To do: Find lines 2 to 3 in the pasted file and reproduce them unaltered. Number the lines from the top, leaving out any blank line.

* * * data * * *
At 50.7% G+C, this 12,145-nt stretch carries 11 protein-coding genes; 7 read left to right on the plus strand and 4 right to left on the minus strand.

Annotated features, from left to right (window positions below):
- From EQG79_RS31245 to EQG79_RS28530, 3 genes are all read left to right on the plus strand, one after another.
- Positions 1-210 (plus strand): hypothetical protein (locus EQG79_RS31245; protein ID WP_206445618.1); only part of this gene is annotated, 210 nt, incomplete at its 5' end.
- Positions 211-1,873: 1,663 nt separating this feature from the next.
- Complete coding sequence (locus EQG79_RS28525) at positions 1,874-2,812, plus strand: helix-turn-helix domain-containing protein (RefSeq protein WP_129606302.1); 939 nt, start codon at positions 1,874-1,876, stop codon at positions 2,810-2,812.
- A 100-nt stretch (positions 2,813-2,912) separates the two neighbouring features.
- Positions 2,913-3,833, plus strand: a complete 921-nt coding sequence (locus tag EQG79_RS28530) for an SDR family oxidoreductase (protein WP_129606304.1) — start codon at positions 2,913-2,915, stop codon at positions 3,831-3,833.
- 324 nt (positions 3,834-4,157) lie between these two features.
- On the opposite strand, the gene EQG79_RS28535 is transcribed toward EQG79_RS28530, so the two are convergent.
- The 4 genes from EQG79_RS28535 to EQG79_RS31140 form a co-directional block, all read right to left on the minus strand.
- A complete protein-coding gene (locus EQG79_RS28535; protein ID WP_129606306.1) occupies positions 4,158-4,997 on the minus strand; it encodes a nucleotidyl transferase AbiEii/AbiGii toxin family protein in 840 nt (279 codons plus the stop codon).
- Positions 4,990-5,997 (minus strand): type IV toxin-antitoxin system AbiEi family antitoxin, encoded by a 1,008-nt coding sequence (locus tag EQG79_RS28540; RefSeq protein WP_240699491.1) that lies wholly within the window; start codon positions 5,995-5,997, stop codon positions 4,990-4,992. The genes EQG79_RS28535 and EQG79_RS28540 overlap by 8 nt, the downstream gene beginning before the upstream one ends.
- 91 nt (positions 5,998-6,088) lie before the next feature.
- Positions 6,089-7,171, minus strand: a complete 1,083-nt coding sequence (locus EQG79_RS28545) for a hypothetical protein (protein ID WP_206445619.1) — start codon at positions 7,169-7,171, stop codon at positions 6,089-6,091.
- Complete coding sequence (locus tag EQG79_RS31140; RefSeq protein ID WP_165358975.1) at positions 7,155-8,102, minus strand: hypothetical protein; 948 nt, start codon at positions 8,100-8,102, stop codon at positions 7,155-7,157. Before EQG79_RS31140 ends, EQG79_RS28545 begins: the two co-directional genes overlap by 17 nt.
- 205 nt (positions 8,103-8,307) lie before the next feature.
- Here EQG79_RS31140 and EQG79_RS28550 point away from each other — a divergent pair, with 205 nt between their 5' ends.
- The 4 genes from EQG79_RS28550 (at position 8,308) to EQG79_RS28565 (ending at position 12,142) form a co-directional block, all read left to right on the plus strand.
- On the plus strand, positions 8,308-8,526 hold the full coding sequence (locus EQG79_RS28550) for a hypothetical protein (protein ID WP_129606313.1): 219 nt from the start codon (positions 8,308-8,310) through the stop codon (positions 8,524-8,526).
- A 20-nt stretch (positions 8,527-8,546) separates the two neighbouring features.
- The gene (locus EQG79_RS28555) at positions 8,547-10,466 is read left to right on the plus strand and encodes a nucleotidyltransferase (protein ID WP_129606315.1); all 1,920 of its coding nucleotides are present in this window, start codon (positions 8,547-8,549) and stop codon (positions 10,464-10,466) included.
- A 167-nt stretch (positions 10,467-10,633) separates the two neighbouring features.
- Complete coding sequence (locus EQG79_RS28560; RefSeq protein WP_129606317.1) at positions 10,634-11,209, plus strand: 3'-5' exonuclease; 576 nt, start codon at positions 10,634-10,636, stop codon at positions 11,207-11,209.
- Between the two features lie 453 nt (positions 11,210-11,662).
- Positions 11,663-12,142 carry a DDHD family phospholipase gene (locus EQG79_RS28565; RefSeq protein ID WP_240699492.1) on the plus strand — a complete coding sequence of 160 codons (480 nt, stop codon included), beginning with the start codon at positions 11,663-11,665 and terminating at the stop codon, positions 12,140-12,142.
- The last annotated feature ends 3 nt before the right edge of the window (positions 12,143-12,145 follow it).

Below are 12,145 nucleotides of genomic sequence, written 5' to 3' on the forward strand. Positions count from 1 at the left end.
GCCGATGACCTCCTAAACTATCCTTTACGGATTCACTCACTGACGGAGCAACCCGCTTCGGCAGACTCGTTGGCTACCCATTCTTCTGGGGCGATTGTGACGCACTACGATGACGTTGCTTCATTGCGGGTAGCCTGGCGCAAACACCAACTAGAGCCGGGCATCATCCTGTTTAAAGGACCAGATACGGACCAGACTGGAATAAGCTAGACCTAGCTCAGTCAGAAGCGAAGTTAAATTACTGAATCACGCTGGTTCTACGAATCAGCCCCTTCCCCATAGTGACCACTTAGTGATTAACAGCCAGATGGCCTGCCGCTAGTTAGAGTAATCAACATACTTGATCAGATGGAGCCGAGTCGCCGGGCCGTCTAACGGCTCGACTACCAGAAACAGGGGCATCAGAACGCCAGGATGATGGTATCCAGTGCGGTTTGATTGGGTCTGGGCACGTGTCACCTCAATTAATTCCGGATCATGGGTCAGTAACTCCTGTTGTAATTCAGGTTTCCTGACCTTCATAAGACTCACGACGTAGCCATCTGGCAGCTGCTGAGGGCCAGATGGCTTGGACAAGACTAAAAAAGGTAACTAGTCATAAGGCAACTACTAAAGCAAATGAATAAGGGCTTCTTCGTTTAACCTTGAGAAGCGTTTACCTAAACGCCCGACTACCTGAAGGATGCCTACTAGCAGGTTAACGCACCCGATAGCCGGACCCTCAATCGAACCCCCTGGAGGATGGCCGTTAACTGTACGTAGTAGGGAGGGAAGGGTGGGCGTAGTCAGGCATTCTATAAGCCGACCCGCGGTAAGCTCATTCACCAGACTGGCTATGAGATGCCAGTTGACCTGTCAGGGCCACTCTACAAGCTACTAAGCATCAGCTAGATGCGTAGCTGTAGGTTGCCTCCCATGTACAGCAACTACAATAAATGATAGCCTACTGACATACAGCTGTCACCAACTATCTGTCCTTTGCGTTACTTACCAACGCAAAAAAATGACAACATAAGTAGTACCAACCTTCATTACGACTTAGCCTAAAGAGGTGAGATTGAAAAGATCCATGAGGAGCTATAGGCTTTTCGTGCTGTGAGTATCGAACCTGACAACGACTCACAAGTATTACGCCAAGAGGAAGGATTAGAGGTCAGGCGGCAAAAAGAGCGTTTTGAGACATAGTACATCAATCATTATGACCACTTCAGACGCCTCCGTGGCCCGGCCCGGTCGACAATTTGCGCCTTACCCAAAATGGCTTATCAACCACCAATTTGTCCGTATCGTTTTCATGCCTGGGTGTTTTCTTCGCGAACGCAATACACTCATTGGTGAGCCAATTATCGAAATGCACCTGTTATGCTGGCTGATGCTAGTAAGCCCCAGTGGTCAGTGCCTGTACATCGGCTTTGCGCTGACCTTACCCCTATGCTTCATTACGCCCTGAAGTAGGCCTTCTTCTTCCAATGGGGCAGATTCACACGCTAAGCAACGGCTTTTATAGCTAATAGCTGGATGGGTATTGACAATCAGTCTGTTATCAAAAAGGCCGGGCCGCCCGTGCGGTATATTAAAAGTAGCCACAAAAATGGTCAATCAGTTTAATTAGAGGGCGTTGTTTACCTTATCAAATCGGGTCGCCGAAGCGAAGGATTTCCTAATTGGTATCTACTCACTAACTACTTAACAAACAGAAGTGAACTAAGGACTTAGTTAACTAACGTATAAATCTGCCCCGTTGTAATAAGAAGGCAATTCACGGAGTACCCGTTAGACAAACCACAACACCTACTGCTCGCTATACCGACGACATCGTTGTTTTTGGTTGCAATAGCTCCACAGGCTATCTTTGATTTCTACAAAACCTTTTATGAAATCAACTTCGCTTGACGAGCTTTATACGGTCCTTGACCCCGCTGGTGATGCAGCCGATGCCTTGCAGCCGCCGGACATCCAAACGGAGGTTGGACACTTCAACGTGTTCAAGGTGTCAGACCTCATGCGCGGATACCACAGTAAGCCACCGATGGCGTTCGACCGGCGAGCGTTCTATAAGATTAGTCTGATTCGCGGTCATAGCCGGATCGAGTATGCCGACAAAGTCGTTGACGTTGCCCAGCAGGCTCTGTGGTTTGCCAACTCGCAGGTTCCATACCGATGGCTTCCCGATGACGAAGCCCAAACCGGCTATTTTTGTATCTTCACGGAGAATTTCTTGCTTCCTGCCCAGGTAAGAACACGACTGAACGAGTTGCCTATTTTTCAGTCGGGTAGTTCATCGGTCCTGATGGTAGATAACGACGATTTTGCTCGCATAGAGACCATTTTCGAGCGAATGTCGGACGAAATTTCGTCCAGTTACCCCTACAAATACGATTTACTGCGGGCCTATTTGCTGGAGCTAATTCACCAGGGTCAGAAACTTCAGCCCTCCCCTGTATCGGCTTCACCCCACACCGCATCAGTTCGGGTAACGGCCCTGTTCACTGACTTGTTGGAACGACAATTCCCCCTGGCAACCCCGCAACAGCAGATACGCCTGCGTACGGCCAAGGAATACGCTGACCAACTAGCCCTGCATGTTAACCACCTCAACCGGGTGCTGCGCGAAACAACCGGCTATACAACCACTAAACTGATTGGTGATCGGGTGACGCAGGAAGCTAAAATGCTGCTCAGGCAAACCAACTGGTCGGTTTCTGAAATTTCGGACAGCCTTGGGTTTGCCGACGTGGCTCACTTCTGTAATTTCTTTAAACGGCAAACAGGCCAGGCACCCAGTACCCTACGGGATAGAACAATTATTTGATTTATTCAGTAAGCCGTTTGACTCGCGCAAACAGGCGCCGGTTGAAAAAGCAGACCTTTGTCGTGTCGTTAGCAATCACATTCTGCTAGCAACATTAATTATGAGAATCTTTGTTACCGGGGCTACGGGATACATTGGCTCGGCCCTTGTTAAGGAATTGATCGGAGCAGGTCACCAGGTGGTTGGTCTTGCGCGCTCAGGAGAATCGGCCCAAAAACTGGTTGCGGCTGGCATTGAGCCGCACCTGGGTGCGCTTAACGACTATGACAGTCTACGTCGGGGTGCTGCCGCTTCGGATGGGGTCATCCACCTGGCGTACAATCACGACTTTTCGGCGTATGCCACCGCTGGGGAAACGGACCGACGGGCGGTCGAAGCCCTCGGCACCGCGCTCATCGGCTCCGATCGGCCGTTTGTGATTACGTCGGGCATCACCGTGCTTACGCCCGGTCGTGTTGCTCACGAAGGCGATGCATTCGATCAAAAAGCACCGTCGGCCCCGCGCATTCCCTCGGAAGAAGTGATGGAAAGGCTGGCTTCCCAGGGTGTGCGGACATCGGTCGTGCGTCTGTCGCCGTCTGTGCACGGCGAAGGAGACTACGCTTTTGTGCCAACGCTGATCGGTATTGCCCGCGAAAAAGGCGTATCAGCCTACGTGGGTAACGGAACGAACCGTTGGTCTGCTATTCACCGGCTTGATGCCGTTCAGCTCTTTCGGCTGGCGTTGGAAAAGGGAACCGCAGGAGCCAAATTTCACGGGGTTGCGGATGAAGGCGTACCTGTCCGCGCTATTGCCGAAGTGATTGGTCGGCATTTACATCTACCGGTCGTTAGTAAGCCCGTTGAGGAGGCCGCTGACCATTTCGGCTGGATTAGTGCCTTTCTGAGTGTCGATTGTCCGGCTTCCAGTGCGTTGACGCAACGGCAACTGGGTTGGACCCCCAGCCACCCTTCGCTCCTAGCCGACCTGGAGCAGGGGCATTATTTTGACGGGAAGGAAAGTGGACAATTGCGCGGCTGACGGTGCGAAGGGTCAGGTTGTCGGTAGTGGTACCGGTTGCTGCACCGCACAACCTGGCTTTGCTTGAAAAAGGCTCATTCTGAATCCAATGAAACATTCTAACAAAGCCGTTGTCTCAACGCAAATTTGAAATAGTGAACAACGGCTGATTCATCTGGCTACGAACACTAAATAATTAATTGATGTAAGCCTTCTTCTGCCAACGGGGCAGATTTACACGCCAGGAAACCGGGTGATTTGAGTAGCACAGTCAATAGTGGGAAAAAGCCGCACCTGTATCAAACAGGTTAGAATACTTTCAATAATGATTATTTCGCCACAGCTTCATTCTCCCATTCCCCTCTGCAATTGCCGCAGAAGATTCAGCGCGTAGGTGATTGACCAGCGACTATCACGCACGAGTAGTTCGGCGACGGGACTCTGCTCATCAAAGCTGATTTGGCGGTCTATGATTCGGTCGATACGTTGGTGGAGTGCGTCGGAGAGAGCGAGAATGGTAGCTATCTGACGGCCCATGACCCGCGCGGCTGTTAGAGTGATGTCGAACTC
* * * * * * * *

Annotated features, from left to right (window positions below):
- From EQG79_RS31245 to EQG79_RS28530, 3 genes are all read left to right on the plus strand, one after another.